Pandora Doubles Its Lavish Park Avenue Office Space…

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Pandora may be stiffing artists like PharrellAloe Blacc, and arguably every songwriter and producer, but when it comes to office space, penny rates need not apply.  According to City of New York commercial real estate filings, Pandora has now more than doubled the space of its super-pricey, multi-level office spread on 125 Park Avenue, just south of bustling Grand Central Terminal.

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Pandora first moved into the tony digs last summer, complete with a blockbuster mega-renovation that collapsed two floors into a spacious, cathedral-like workspace.  Now, those blueprints are mere doodles, with the 52,000 square foot spread expanding into a 104,000-plus square foot sprawl.

The original lease was at a reported $65 per square foot, which puts the current lease at $6.5 million per annum.

SL Green, the lessor, cited Pandora’s “rapid growth” in their expansion disclosure, though Pandora remains deeply unprofitable after roughly 15 years in operation.

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The expansion one-ups other lavish-living Manhattan tenants like Spotify and Soundcloud, both of whom have secured ultra-luxurious digs in Gotham.  But the high-living raises serious questions about Pandora’s non-existent profitability, not to mention mounting frustration from a growing battalion of impoverished songwriters, producers, and artists.

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Just recently, Pharrell’s publisher revealed a criminal $60 payout for the mega-hit “Happy,” despite one million plays on Pandora, while Aloe Blacc (pictured above) shared a $4,000 pay-stub for his co-writing of Avicii’s “Wake Me Up!” which garnered 168 million plays.

Seemingly always on the defensive, Pandora co-founder Tim Westergren pointed to incomplete stats that only pertain to songwriters, though according to songwriters, that’s exactly the point.  Currently, songwriters, publishers, and producers like Rodney Jerkins are demanding more than a paltry, 4% cut of Pandora revenues, with publishers pushing to direct-license Pandora outside of government-mandated rates.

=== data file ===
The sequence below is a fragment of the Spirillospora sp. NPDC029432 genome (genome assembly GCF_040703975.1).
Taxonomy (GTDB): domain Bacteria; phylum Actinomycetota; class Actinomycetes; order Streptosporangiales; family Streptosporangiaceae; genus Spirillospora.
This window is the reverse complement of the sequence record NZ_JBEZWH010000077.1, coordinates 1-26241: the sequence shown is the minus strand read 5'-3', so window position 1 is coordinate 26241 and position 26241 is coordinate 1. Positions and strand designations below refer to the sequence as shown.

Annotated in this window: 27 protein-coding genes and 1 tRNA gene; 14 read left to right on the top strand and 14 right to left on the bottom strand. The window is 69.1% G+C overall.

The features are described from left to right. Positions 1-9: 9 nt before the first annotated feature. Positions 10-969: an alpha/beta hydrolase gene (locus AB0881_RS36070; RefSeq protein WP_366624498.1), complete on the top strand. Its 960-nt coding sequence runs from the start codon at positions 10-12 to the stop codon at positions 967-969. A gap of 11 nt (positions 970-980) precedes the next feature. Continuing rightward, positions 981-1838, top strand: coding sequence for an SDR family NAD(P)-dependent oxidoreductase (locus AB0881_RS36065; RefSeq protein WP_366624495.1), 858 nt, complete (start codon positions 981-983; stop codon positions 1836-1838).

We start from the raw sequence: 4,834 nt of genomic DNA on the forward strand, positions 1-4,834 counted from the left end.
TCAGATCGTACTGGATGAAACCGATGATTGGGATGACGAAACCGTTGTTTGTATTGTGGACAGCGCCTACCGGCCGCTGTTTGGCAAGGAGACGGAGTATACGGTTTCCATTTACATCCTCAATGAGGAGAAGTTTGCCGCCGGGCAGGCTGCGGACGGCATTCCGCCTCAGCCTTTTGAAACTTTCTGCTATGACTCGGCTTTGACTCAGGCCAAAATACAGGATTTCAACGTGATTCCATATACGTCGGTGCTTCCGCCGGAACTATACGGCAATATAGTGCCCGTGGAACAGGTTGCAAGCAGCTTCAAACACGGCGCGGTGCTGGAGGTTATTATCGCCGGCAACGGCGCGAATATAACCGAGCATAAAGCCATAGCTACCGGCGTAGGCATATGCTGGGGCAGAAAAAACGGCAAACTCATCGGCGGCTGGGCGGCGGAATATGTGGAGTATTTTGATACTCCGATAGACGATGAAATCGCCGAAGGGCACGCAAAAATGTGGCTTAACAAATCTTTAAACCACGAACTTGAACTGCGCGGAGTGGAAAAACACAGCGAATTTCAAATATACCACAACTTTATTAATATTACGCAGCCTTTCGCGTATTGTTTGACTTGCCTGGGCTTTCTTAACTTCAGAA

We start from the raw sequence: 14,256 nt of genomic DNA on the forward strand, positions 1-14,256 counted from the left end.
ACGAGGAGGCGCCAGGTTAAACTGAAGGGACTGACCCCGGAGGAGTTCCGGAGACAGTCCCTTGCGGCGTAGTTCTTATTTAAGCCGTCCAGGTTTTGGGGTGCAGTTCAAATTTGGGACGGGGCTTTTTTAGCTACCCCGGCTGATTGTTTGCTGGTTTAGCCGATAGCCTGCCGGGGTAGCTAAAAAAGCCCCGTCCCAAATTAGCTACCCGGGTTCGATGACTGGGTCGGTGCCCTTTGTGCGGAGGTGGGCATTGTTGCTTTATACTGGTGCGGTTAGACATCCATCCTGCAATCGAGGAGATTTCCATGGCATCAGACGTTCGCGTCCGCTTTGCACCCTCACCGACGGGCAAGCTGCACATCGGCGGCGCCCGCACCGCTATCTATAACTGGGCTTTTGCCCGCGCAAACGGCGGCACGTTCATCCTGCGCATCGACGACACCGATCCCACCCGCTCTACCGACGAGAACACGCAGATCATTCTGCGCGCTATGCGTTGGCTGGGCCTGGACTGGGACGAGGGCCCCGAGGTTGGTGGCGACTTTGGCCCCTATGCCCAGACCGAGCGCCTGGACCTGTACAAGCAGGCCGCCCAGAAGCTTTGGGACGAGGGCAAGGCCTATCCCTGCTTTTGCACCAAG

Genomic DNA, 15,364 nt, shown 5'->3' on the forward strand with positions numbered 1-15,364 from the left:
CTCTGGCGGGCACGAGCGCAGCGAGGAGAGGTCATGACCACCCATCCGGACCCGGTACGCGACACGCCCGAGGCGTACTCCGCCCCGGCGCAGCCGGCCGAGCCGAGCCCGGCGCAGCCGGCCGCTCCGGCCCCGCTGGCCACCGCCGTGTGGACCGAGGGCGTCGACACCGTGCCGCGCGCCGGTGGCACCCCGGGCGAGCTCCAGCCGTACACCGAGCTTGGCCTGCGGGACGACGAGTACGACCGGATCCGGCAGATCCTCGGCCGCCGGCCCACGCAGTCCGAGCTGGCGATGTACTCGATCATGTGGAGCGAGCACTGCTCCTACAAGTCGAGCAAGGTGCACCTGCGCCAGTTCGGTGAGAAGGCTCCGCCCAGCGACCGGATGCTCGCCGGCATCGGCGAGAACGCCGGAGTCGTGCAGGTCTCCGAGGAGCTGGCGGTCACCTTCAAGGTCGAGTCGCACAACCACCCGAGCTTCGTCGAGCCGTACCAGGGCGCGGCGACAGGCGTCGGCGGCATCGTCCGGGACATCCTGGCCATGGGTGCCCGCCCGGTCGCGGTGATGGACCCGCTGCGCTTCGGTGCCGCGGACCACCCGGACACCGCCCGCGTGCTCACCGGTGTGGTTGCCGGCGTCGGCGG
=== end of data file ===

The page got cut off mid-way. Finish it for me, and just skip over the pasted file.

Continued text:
15 Responses

  1. Willis

    There wasn’t as much fervor when labels were living in castles and treating themselves like royalty on the backs of artists.

    • Anonymous

      Its different now. These streaming companies payout pennies instead of normal mechanical rates

      • Joe Mechanical

        “normal mechanical rates”

        A stream is one listen by one person. Not a purchase.

        So, a million streams can be likened to one play on a radio station with an audience of 1M. A PRO would not pay out $91,000 for this!

      • Willis

        You mean similar to those record labels that are continually being audited for past royalties that were never paid? Or the record labels that won millions in lawsuits against dot coms for infringement then never passed along those reimbursement winning to the artists?

      • Anonymous

        I think you mean, “normal mechanical rates (under controlled composition clauses).”

        Funny how label loopholes are OK now….

  2. Anonymous

    Those headquarters don’t look all that lavish for the size of the company. Companies earning over $1 billion revenues typically have nice headquarters. They need to be able to impress business partners and attract quality employees. That’s hard to do if you work out of a trailer.

  3. Ray

    Not too different than the offices Atlantic Records is living in. It’s not like major labels have moved their offices to Jersey.

  4. T. Cooke

    its so ugly it’s hurting my eyes. tacky eye sores. fire the designer. this awful, just so fucking tacky im about to puke. it’s so bad iv got a gun in my lap and am going to take myself out.

  5. Ray

    I can’t believe any of you would justify the behavior of these criminals,
    profiting lavishly off the backs of creative writers.

    “A stream is one listen by one person. Not a purchase.”

    You hit the nail on the head. Times have changed. Streaming needs to be re-defined as a purchase.